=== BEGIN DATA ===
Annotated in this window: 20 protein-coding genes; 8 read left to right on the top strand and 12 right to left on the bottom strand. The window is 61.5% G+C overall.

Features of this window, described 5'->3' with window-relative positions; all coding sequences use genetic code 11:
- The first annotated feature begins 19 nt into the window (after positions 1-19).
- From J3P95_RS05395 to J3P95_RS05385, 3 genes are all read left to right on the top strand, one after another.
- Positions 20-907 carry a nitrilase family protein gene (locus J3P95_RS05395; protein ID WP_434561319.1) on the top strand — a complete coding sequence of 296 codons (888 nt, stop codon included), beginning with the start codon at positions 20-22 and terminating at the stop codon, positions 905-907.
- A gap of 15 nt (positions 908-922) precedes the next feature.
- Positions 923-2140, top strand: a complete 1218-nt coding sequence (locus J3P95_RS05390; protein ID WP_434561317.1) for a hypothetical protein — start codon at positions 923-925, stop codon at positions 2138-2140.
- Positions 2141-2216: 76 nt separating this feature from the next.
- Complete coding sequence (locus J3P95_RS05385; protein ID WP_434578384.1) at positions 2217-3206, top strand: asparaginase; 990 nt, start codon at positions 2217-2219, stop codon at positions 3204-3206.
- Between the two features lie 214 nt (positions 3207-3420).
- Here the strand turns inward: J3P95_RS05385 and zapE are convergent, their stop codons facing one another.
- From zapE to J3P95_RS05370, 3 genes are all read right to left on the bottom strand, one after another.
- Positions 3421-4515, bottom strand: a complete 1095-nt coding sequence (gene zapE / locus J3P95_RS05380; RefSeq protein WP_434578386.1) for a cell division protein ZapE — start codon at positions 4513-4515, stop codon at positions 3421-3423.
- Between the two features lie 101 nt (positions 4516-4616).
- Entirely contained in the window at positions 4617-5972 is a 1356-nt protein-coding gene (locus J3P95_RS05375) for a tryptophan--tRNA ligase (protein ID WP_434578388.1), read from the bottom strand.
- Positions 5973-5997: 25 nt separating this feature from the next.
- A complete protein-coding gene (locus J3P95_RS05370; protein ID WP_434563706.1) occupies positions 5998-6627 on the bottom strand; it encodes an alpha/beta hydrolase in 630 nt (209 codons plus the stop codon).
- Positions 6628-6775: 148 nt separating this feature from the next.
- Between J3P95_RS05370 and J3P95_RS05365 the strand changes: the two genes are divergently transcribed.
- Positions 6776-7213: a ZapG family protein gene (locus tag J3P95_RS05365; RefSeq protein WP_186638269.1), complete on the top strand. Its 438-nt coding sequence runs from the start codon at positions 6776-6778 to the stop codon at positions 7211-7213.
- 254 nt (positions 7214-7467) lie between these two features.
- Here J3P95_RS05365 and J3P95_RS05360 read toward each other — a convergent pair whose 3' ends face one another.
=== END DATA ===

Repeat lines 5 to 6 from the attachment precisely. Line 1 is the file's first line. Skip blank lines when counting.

- Positions 20-907 carry a nitrilase family protein gene (locus J3P95_RS05395; protein ID WP_434561319.1) on the top strand — a complete coding sequence of 296 codons (888 nt, stop codon included), beginning with the start codon at positions 20-22 and terminating at the stop codon, positions 905-907.
- A gap of 15 nt (positions 908-922) precedes the next feature.